We need to instantly identify ourselves, our family members, our friends, and even complete strangers in an emergency or other type of crisis. This applies to situations in our schools, homes, and medical facilities, as well as those in community justice and law enforcement settings. The use of pronouns enables us to do that more effectively.
The Importance of Pronouns
The simplest way to show a child that you respect who they are and how they identify is to use the appropriate gender pronouns for them. This has the potential to affect their mental health for the rest of their lives. Having a caregiver who takes pride in who they are can make a huge difference for the person in their care. Research presented in The Trevor Project’s Research Brief: Gender-Affirming Care for Youth found that using a person’s chosen name reduced suicidal ideation and behavior by 29% and 56%, respectively.
Although they are relatively short, pronouns can profoundly affect a person’s sense of self-worth and self-expression. Small as they are, pronouns play an essential role in our language. If a child feels comfortable enough to reveal that they require us to use different pronouns, then we have already accomplished great success. What comes next will be the defining factor in who we are.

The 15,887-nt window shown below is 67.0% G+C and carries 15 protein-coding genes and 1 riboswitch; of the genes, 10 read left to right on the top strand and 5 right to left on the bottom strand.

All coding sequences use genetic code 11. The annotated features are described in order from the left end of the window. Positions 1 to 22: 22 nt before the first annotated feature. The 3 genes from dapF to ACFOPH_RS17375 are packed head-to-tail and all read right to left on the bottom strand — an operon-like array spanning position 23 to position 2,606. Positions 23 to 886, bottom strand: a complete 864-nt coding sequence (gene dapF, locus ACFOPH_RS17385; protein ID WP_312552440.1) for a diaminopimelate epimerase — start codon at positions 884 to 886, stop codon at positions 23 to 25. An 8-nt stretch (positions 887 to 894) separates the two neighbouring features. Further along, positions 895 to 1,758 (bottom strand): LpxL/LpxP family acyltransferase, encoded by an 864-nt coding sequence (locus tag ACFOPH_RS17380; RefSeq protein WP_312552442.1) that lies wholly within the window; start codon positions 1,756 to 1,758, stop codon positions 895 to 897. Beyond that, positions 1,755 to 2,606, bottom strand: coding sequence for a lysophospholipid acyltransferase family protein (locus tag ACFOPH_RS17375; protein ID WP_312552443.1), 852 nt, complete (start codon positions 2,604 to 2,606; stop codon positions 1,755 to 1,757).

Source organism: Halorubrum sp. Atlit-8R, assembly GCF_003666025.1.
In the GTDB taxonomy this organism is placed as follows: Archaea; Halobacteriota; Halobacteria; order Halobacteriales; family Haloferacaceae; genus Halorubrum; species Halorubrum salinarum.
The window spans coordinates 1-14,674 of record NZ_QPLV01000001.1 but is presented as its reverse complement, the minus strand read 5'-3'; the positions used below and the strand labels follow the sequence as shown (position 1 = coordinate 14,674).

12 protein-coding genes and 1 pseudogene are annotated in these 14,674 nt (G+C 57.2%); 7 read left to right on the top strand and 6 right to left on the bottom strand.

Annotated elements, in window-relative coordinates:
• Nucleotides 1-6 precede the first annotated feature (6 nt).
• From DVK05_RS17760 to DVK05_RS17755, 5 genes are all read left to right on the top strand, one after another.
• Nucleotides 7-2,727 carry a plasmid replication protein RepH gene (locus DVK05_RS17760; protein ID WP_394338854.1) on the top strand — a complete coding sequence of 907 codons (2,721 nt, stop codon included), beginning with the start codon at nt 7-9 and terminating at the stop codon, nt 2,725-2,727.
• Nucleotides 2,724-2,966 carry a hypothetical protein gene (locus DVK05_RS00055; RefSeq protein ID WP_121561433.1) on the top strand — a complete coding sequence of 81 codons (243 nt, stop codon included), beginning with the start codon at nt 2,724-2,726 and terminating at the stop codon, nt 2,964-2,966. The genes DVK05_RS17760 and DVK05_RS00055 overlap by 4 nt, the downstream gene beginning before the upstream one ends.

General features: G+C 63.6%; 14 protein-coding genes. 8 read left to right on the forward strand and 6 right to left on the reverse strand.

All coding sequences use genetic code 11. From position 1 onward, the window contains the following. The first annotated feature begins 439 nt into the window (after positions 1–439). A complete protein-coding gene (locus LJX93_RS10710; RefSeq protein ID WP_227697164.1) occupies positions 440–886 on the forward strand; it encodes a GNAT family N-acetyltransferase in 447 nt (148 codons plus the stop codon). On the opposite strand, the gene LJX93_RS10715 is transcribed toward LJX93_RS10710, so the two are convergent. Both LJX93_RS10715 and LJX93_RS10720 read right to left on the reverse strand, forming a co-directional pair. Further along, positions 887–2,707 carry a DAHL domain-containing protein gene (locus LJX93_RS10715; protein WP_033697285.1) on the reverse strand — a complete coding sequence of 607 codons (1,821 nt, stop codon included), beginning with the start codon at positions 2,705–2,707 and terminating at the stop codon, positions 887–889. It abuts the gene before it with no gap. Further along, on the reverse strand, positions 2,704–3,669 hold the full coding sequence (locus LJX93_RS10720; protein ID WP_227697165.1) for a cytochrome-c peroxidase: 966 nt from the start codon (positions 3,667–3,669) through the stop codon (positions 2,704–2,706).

According to Goldstein, another important component of leading a healthy and happy life is feeling affirmed in one’s identity. “Feeling accepted, respected, and affirmed by the people we love the most is a significant component of leading a life that is both healthy and happy, and this is just as true for a child as it is for any other person.”
Pronoun Representation Is Important
You may have noticed that your doctor asked for your pronouns on the most recent intake form you filled out, that your boss added their pronouns to their email signature, or that your friend includes their pronouns on their Instagram profile. These are essential actions to take in order to normalize the use of pronouns and avoid making assumptions about a person’s pronouns based solely on their name or appearance.